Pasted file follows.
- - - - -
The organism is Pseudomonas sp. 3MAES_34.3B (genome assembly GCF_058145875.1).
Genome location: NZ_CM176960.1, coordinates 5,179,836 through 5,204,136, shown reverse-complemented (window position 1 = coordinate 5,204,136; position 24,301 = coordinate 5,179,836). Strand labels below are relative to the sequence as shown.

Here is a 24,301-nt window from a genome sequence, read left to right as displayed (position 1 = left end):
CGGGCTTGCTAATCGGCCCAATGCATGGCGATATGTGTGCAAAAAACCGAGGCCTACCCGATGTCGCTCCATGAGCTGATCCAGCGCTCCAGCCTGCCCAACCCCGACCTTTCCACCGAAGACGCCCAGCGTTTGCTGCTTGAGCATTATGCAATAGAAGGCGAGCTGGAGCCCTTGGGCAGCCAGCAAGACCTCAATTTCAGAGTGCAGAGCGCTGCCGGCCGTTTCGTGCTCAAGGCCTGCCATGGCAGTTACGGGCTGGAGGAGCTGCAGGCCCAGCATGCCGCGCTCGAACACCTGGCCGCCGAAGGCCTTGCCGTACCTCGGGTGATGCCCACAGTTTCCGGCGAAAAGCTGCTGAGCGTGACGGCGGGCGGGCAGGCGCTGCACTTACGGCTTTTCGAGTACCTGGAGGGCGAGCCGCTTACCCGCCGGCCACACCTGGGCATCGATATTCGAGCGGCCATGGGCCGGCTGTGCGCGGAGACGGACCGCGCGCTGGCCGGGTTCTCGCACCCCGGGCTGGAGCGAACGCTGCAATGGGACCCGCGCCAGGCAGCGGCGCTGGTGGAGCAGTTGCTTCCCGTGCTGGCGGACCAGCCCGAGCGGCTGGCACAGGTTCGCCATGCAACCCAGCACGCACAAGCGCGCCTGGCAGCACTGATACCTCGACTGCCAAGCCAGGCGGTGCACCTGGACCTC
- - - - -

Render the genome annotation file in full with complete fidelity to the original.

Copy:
The organism is Pseudomonas sp. 3MAES_34.3B (genome assembly GCF_058145875.1).
Genome location: NZ_CM176960.1, coordinates 5,179,836 through 5,204,136, shown reverse-complemented (window position 1 = coordinate 5,204,136; position 24,301 = coordinate 5,179,836). Strand labels below are relative to the sequence as shown.

Here is a 24,301-nt window from a genome sequence, read left to right as displayed (position 1 = left end):
CGGGCTTGCTAATCGGCCCAATGCATGGCGATATGTGTGCAAAAAACCGAGGCCTACCCGATGTCGCTCCATGAGCTGATCCAGCGCTCCAGCCTGCCCAACCCCGACCTTTCCACCGAAGACGCCCAGCGTTTGCTGCTTGAGCATTATGCAATAGAAGGCGAGCTGGAGCCCTTGGGCAGCCAGCAAGACCTCAATTTCAGAGTGCAGAGCGCTGCCGGCCGTTTCGTGCTCAAGGCCTGCCATGGCAGTTACGGGCTGGAGGAGCTGCAGGCCCAGCATGCCGCGCTCGAACACCTGGCCGCCGAAGGCCTTGCCGTACCTCGGGTGATGCCCACAGTTTCCGGCGAAAAGCTGCTGAGCGTGACGGCGGGCGGGCAGGCGCTGCACTTACGGCTTTTCGAGTACCTGGAGGGCGAGCCGCTTACCCGCCGGCCACACCTGGGCATCGATATTCGAGCGGCCATGGGCCGGCTGTGCGCGGAGACGGACCGCGCGCTGGCCGGGTTCTCGCACCCCGGGCTGGAGCGAACGCTGCAATGGGACCCGCGCCAGGCAGCGGCGCTGGTGGAGCAGTTGCTTCCCGTGCTGGCGGACCAGCCCGAGCGGCTGGCACAGGTTCGCCATGCAACCCAGCACGCACAAGCGCGCCTGGCAGCACTGATACCTCGACTGCCAAGCCAGGCGGTGCACCTGGACCTC